The gentle Monday morning sun had begun peeping through the small old-fashioned windows in the hallway leading to Hon. Hajji’s office. Everyone on the queue began shifting slowly to the magnificently lit side of the hall way to warm themselves of the chilly morning. It was 9 am and scattered murmurs and muttered coughs could be heard springing up all over in the queue. Hon. Hajji’s hallway always looked like this on Monday morning and throughout the rest of the day. The narrow hallway was littered by a snake of people stretching down from one end of the building to the other. Monday was the day he dedicated to his constituents and their petty issues. Nothing was too small for the Monday meetings at the Mheshimiwa’s office. Everyone who needed Mheshimiwa’s attention had to come on Monday morning or wait another week to vent appropriately. Not everyone got a chance to see him, so the queue would begin forming at the crack of dawn as no one wanted to miss their opportunity to speak to the Mheshimiwa, to have him change their lives. Mothers held their babies close to their breasts to feed them, while the men held their chins looking around impatiently. A few street children lingered trying not to set the others off with their foul smell while pregnant teenagers sat quietly though uncomfortably on the cold cemented hallway; some staring at their protruded bellies sadly. But none left that queue.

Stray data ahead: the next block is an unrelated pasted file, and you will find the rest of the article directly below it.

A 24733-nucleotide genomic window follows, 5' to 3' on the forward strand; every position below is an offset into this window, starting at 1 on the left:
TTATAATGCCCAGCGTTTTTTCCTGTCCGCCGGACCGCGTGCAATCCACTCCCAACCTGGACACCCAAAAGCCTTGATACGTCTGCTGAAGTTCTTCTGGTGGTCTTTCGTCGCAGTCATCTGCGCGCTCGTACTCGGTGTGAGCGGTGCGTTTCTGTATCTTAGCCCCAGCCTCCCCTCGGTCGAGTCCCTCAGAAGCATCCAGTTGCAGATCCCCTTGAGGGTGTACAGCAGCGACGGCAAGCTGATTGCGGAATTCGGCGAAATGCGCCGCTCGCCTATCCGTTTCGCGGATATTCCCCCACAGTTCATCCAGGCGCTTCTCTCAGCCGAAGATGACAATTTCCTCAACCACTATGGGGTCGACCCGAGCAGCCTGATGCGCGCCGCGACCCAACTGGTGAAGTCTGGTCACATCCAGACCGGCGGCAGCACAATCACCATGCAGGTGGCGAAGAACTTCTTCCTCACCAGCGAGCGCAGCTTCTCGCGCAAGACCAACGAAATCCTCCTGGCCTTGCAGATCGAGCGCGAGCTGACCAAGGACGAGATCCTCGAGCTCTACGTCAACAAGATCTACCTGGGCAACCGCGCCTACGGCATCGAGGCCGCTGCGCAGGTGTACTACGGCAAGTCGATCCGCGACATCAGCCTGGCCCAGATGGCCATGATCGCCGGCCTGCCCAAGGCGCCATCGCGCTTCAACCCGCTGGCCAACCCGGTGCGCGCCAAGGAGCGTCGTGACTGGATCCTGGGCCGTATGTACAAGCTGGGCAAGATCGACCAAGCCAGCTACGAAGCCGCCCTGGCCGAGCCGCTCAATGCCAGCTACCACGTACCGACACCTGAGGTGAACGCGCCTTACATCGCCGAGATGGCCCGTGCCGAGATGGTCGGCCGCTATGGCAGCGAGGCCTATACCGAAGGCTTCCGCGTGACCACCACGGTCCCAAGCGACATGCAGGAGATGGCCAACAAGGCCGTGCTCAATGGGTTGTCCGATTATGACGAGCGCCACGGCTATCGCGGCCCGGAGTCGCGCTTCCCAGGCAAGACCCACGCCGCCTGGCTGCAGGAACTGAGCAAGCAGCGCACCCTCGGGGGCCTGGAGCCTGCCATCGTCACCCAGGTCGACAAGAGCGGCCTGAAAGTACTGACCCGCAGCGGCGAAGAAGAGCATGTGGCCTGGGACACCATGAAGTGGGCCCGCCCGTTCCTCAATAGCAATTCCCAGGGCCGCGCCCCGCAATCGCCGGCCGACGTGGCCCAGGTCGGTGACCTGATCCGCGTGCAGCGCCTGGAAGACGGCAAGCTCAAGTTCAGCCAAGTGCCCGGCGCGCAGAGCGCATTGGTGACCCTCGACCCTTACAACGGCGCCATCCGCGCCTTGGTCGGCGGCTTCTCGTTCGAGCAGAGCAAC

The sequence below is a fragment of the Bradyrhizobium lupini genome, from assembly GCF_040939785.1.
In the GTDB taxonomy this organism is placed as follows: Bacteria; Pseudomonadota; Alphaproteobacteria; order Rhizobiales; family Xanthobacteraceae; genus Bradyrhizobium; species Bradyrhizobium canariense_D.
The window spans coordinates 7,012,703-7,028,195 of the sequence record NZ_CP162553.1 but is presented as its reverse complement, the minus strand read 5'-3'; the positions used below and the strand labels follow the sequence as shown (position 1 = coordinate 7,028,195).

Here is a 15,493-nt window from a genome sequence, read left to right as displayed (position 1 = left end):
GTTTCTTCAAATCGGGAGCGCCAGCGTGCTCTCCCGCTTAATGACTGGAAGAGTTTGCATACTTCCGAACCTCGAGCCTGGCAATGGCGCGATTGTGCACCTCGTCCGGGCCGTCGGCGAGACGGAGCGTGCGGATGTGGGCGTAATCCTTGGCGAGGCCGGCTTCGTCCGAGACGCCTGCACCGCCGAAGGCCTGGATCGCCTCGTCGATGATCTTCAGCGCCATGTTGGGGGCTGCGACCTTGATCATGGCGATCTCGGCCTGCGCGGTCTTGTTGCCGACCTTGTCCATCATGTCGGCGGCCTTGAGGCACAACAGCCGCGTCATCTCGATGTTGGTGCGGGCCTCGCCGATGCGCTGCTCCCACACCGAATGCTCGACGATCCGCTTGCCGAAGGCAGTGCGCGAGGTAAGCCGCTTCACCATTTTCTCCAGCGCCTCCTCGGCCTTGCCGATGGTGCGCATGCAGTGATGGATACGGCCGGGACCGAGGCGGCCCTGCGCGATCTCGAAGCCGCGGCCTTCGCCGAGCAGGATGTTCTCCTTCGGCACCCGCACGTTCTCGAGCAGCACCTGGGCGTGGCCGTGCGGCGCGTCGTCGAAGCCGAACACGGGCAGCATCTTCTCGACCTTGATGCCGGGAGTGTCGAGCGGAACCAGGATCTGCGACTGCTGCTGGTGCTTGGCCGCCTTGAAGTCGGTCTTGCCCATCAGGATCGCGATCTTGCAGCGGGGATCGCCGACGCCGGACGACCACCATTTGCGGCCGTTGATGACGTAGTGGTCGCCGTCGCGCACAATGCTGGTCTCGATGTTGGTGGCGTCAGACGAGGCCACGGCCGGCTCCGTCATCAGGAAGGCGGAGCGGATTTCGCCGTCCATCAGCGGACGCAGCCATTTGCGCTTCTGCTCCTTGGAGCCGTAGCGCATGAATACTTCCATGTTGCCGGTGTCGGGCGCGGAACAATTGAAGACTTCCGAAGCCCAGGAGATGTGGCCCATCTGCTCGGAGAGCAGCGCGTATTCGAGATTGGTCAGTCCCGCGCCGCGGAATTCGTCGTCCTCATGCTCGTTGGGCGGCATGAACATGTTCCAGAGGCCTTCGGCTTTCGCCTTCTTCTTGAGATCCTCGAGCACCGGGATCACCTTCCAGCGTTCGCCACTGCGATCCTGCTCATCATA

Everyone in that queue wore a glum look on their faces. It wasn’t entirely discern-able if this was because of the stuffy smelly hallway that most had been standing in since dawn or because no one ever came to see the Mheshimiwa without having a monumental problem that they believed only his extensive wealth and all-mighty influence could solve. His askaris would arrive just before dawn to make sure the queue was straight and that the ‘lowly civilians did not erupt in a frenzy of violence and disorder’; Mheshimiwa’s words exactly. They also came in handy as many people often fainted in the queue. They always said Mheshimiwa’s office was the best place to fall ill as he would order his askaris to rush you to the public hospital and Mheshimiwa would clear all your bills too. Heaven for the ailing peasant!
That particular Monday morning, Hon. Hajji strolled into his office building at 12:15 pm exactly that afternoon. Everybody in the queue noticed it on account of being forced to stare at the enormous grandfather clock in the hall all morning; it played the most horrible bell ensemble on the hour, every hour. Women could be heard ululating and celebrating his arrival while some shifted uneasily readying their unworthy selves for his presence. Pregnant mothers stood up in a haste clutching their stomachs, to meet him while he shook hands perhaps catch a glimpse in his eye and rack up enough sympathy to raise their children on charity. The men on the other hand cleared their throats, stood up straight and tried to get a word in before he moved on to the next ‘victim’. Street children all swarmed around him while mothers held their sons and daughters back as they tried to join the filthy clan at Hon. Hajji’s feet. In that moment, at 12:15 on a hot Tuesday afternoon, every man, woman and child on Hon. Haji’s executive floor held the illuminating hope that Today Mheshimiwa would solve all their problems and begin their cycles of blessings and prosperity. All their hope and faith they put in him, every single one of them. He found quite cultic, to be honest, as if they fasted and prayed in his name and worshiped him with great song around their dinner tables (or mats) before they partook in what might be the last meal they ever had.